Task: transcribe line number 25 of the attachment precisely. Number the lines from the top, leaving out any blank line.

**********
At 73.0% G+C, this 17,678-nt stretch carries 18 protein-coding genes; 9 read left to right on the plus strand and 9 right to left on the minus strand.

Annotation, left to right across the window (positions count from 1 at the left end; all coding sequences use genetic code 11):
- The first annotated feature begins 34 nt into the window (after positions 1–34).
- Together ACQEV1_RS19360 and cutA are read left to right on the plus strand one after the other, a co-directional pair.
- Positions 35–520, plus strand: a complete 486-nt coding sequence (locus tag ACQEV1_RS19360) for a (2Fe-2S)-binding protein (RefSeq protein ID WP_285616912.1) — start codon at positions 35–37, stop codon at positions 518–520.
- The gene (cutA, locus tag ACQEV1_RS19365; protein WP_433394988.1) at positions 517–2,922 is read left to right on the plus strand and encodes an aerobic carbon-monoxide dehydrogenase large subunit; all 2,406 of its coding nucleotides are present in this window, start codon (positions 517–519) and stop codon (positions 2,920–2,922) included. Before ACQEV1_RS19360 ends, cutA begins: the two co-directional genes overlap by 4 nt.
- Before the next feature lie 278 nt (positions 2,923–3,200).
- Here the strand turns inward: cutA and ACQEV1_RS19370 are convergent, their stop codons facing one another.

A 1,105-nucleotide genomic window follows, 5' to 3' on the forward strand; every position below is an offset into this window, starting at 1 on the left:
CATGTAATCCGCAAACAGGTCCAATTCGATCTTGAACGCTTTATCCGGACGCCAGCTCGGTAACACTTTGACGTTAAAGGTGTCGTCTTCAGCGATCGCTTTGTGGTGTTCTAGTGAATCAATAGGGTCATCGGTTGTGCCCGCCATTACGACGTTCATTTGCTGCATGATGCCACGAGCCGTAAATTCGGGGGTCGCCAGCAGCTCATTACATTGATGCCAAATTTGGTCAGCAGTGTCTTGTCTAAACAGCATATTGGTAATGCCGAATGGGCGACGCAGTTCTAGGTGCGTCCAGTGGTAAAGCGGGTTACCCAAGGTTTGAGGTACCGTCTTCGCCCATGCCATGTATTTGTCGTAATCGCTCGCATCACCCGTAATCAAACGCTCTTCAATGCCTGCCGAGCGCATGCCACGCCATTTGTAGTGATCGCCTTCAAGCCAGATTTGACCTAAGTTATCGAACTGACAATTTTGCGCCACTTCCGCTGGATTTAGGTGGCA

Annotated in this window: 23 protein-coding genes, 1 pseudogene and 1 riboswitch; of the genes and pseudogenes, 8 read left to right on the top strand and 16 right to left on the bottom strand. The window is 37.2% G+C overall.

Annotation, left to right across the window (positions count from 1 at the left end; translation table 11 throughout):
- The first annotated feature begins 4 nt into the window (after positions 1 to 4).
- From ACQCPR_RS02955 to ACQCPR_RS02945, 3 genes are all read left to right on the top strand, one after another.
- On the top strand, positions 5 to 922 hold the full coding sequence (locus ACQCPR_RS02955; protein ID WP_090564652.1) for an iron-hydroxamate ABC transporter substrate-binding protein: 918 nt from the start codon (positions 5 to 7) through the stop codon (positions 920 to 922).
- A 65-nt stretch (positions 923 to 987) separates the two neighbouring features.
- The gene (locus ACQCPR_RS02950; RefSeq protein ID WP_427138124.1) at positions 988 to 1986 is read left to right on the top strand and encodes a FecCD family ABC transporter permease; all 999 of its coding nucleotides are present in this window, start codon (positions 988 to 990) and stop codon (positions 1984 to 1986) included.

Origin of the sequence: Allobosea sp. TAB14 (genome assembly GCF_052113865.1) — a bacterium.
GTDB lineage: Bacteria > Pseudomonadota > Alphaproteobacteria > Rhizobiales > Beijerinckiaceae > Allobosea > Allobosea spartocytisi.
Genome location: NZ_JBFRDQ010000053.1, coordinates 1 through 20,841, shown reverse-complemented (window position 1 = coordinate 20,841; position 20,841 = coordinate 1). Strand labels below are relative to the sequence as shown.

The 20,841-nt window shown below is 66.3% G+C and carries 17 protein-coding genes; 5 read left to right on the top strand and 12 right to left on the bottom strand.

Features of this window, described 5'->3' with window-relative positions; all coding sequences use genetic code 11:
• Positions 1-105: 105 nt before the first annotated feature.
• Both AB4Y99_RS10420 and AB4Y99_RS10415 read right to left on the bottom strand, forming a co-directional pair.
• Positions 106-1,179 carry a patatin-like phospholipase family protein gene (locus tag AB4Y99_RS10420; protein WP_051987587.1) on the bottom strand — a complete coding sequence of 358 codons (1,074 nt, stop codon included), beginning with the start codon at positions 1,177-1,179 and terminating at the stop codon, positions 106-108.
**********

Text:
• Positions 106-1,179 carry a patatin-like phospholipase family protein gene (locus tag AB4Y99_RS10420; protein WP_051987587.1) on the bottom strand — a complete coding sequence of 358 codons (1,074 nt, stop codon included), beginning with the start codon at positions 1,177-1,179 and terminating at the stop codon, positions 106-108.